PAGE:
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  • Writer's pictureJoanne Jacobs

Everyone passes -- or else!

Universities will have to push failing students above the 50 percent mark or pay hefty fines under legislation proposed by the Australian government, writes Steven Schwartz, who's served as a university vice chancellor in Australia and London.

Over the past 20 years, responding to Australia's "college for all" policies, less-prestigious universities lowered admissions standards, he writes. Dropout rates soared.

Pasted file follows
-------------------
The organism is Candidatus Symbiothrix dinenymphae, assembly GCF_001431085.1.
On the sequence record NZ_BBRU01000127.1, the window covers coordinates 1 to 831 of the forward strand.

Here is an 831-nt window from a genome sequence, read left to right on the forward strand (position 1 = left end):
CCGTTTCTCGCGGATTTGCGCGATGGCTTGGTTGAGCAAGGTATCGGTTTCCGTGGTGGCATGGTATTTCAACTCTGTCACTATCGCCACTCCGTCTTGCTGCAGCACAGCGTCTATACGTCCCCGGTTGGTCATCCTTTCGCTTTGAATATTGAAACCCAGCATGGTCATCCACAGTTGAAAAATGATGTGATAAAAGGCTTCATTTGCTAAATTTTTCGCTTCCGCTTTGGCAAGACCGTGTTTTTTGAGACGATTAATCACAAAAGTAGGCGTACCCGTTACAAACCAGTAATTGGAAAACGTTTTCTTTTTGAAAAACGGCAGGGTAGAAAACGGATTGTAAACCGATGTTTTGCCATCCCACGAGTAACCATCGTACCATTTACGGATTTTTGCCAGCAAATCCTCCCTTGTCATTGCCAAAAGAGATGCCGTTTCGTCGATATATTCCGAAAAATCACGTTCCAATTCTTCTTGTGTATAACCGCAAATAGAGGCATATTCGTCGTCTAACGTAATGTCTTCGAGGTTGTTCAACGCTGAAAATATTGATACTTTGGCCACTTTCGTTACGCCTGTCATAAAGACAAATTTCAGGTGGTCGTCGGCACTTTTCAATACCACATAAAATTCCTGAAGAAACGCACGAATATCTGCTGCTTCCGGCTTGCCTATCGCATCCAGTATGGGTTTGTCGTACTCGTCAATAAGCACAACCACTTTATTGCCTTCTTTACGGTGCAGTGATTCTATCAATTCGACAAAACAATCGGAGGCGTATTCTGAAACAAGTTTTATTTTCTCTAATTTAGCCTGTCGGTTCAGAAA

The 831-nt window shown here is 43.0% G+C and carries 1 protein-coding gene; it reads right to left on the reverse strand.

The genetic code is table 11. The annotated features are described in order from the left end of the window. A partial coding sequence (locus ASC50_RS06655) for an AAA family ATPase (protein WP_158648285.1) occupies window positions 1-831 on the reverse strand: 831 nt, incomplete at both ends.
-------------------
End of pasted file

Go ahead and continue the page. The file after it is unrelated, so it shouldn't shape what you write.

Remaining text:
To eliminate failure, the government will mandate that "university students who score less than 50 percent in their exams will be entitled to a slew of educational life-savers," such as "university-funded tutoring, counseling, examination do-overs, special exams, and extended deadlines."

Universities will be fined $18,780 per failing student.

Universities could raise admissions standards -- or lower academic standards for admitted students.

Students will "get a degree just for showing up," predicts Schwartz. Or, perhaps not showing up. All those failure-is-not-an-option graduates will discover that their degrees are meaningless.

Ten less-prestigious state universities in Michigan will guarantee admission to students with a 3.0 (B) average. Test scores will not be required as a check against grade inflation.

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